Background: Although studies have addressed the effectiveness of conventional smoking aids such as quit-smoking programs and pharmaceutical therapy, few studies have assessed their likely impact on cessation at the population level relative to the impact of mass media anti-tobacco advertisements.
Methods: A random digit dial telephone survey of 6739 Massachusetts residents conducted in 2001-2002 yielded a subsample of 787 individuals who had quit-smoking within the past 2 years. Measures included the types of cessation aids used and perceptions of their helpfulness. Rates of population impact were estimated. Multinomial logistic regression determined the predictors of being helped by conventional aids, by TV advertisements only, or having no help.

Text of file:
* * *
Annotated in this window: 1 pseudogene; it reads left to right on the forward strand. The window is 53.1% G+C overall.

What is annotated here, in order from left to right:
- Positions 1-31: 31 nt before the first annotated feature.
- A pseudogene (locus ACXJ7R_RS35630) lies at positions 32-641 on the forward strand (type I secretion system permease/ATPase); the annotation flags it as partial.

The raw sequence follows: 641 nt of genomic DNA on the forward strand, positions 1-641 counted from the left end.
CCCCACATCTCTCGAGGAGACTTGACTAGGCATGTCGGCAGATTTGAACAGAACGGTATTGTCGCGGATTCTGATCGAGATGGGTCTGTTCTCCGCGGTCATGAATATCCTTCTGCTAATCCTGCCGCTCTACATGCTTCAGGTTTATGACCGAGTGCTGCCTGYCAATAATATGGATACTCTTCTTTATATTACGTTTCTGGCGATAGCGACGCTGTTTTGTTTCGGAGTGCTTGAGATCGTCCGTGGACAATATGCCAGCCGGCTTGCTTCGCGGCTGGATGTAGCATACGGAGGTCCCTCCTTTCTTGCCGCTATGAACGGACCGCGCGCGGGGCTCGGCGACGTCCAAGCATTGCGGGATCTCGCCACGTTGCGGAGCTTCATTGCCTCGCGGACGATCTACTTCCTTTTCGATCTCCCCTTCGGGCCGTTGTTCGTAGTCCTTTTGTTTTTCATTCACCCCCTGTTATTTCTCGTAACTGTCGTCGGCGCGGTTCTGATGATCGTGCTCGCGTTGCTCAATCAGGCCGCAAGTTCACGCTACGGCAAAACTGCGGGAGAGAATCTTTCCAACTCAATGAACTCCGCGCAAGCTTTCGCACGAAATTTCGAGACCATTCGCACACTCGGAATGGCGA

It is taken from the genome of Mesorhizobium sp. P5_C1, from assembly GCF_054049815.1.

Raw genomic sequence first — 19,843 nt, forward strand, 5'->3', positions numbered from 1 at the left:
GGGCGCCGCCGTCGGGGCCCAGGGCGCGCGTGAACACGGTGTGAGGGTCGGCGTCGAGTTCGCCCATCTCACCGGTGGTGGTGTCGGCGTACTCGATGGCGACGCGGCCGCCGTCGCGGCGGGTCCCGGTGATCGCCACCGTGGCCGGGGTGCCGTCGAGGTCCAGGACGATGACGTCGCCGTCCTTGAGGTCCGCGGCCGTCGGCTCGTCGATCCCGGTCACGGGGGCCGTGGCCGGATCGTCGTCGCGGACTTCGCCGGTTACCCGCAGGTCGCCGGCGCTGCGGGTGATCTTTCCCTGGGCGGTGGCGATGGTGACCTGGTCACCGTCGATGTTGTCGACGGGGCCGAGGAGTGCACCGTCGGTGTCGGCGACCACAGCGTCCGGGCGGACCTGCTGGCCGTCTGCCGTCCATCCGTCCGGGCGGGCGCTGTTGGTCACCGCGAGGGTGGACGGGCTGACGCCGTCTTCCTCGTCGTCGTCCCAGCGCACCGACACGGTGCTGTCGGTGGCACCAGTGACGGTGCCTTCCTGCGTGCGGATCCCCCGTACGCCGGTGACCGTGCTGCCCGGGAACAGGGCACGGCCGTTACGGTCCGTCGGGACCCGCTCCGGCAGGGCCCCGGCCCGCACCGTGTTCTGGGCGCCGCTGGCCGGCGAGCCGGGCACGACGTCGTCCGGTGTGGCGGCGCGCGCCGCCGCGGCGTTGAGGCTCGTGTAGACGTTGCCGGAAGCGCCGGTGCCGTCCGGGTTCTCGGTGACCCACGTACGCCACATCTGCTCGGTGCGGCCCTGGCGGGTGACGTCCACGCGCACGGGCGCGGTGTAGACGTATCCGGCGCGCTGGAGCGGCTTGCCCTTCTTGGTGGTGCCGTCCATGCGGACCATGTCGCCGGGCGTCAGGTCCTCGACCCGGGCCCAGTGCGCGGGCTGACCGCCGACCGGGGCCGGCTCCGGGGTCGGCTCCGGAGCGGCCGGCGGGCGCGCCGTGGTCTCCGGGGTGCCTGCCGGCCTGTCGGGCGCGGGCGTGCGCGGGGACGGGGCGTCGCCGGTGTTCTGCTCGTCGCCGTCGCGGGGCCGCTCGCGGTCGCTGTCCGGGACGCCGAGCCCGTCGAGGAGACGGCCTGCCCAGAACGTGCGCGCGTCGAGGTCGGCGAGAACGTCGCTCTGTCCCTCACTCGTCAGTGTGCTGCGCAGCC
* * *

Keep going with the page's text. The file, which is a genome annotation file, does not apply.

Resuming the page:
Results: Analyses conducted in 2004-2005 showed that advertisements were the most frequently mentioned source of help among recent quitters. Older more dependent smokers were most likely to find conventional aids helpful. Younger respondents and those who had remained abstinent for more than 6 months were most likely to report being helped by TV ads. The most helpful ads were those that depicted illness due to smoking or provided inspirational quit tips.
Conclusions: Anti-tobacco media campaigns are a vital component of the National Action Plan for Tobacco Cessation. It is essential that such a campaign be implemented, both to support the National Quit Line and to provide assistance to those smokers who find no other form of aid helpful.